I’m in the middle of helping to judge a writing contest. Of the fifteen or so entries, I’m coming away with one suggestion to almost every writer: Scene it.
Writing Tip for Today: On a “Big Picture” level, one sure-fire way to improve fiction, nonfiction or memoir is to learn to write a good scene. Here are some scene writing tips:
Many writers produce a first draft by telling the story—literally. Many writers, myself included, must tell ourselves the story at first. This helps us organize, choose events and curate details. The first tip for scene writing is, in your draft, tell fearlessly. Don’t worry about where the story needs scenes or if you are writing them well. Just get the story down.
If you do write scenes, great. But if you tend to tell yourself the story in your draft, just do it. We’ve all heard Anne Lamott’s excellent advice to write s****y first drafts. One way to do this is to tell, not show. Yes, it’ll probably need work. But first, get the story down—then, fix it up.
But what about the wise advice to show, don’t tell? In writing, showing means scenes. Scenes act out the story for readers. Showing through scene writing gives readers the best chance of experiencing the story in the way you envision it. Showing through scenes means you act out the important bits. Readers see a place, characters. They hear dialogue and other sounds. Concrete Sensory Details (CSD) make scenes come alive. The movie in your head springs to life on the page.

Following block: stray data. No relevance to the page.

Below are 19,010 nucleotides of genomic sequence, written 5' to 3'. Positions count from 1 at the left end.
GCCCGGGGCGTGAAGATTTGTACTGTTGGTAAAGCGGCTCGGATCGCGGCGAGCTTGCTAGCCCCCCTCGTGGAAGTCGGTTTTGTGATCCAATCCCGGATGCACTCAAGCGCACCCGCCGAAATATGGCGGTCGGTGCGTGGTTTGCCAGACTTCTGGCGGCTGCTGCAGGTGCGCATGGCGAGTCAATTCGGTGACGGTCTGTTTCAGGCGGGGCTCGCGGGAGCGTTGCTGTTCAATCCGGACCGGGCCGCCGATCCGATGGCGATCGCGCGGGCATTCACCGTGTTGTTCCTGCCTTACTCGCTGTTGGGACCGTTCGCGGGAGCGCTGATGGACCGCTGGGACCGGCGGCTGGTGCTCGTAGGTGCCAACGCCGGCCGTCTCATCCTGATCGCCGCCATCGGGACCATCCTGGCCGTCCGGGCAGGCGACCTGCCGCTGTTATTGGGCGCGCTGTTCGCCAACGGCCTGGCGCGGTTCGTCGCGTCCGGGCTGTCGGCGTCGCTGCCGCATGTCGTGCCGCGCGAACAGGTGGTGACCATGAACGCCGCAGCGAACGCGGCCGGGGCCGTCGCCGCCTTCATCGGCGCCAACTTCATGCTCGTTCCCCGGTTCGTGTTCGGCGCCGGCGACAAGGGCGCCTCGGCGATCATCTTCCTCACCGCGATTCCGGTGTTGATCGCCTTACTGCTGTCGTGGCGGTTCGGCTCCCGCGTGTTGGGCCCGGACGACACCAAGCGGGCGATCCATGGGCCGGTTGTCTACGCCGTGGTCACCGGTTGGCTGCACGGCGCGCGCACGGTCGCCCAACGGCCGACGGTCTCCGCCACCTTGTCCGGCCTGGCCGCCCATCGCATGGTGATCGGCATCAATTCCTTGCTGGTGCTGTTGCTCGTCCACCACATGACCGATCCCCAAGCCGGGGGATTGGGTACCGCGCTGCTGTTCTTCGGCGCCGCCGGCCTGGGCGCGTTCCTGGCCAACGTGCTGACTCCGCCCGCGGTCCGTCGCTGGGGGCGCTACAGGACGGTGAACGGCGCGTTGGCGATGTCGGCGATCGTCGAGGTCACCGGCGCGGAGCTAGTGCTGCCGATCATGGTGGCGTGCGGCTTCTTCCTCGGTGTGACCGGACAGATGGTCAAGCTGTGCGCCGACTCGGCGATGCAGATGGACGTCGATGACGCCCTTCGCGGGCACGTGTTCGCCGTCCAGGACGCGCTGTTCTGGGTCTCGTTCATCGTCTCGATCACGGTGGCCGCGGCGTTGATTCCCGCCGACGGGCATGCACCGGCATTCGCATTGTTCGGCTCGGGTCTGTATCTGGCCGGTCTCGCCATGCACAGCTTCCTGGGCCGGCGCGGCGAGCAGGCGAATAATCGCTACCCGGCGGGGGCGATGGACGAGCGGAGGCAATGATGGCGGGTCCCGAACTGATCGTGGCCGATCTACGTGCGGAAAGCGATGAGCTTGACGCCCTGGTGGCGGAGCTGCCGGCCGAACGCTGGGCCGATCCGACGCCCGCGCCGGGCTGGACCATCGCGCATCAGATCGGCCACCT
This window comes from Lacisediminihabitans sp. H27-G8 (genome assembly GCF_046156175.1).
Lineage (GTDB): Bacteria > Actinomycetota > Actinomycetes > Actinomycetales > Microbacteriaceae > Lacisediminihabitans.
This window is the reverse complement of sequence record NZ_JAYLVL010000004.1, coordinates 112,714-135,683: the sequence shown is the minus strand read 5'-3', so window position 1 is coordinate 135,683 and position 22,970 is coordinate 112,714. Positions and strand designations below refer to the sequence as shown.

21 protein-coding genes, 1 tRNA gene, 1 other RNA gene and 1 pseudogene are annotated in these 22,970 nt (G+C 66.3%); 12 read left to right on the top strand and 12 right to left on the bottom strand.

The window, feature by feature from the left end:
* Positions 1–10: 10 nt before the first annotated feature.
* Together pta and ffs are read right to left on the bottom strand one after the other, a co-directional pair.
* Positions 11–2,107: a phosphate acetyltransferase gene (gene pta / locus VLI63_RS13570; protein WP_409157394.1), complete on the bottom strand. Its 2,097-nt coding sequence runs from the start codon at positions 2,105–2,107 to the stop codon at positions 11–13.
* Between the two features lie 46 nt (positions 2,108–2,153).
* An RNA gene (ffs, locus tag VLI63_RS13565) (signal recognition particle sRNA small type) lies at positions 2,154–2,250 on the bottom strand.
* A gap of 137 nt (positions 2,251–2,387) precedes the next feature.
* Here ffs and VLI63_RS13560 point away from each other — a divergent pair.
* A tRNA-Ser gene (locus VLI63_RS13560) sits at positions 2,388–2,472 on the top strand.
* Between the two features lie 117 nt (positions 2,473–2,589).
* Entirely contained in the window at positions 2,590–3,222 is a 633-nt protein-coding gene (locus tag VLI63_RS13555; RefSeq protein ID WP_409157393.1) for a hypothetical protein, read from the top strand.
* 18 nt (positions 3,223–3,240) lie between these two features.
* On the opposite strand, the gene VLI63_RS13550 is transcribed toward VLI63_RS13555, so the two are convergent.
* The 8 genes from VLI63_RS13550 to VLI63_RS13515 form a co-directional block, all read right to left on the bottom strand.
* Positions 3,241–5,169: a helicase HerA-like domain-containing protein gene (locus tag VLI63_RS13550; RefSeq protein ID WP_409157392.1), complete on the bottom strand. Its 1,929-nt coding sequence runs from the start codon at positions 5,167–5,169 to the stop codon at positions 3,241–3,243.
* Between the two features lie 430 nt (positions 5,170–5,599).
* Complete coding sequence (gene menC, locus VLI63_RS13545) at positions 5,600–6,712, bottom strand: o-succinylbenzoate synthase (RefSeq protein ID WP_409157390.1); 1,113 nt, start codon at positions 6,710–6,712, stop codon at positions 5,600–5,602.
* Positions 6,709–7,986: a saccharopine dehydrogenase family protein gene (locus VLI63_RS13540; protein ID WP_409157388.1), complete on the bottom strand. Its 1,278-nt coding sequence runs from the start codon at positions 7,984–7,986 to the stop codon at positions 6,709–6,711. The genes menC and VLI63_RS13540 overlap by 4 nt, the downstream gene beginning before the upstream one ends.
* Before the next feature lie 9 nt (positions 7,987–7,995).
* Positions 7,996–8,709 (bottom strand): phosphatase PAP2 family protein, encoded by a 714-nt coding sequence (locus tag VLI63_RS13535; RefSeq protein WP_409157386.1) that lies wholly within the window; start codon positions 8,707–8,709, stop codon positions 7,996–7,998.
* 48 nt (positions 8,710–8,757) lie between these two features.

If every moment of the story is acted out through a scene, it’s liable to be slow, boring or both. Elmore Leonard’s advice to “skip the boring parts” of a story can help you learn which story events to dramatize and which to summarize. How do you know when to write scenes? Act out the important story events. Summarize or skip altogether all the other story stuff. Remember, we writers are time managers for our readers. Scenes tell readers to slow down and observe or remember the details. Summaries or skips tell readers it’s OK to speed up or ignore.
Scene writing and pacing skills take practice. Go ahead and tell the story at first, if that’s your style. Then, in revisions, rewrite the important story event in scenes. If you’re not sure your story needs a scene or a summary, think about the scene’s purpose. Ask yourself, “If I skipped this info or development, would the reader understand what’s going on?” Remember, Reader Confusion is the last thing any writer wants.
Here’s a list of Eleven Scene Elements to help you write scenes:
- Setting or Place 10. Touch
- Time 11. Quality of Light (Bright, Gloomy, Night, etc.)
- Point of View Character
- Another Character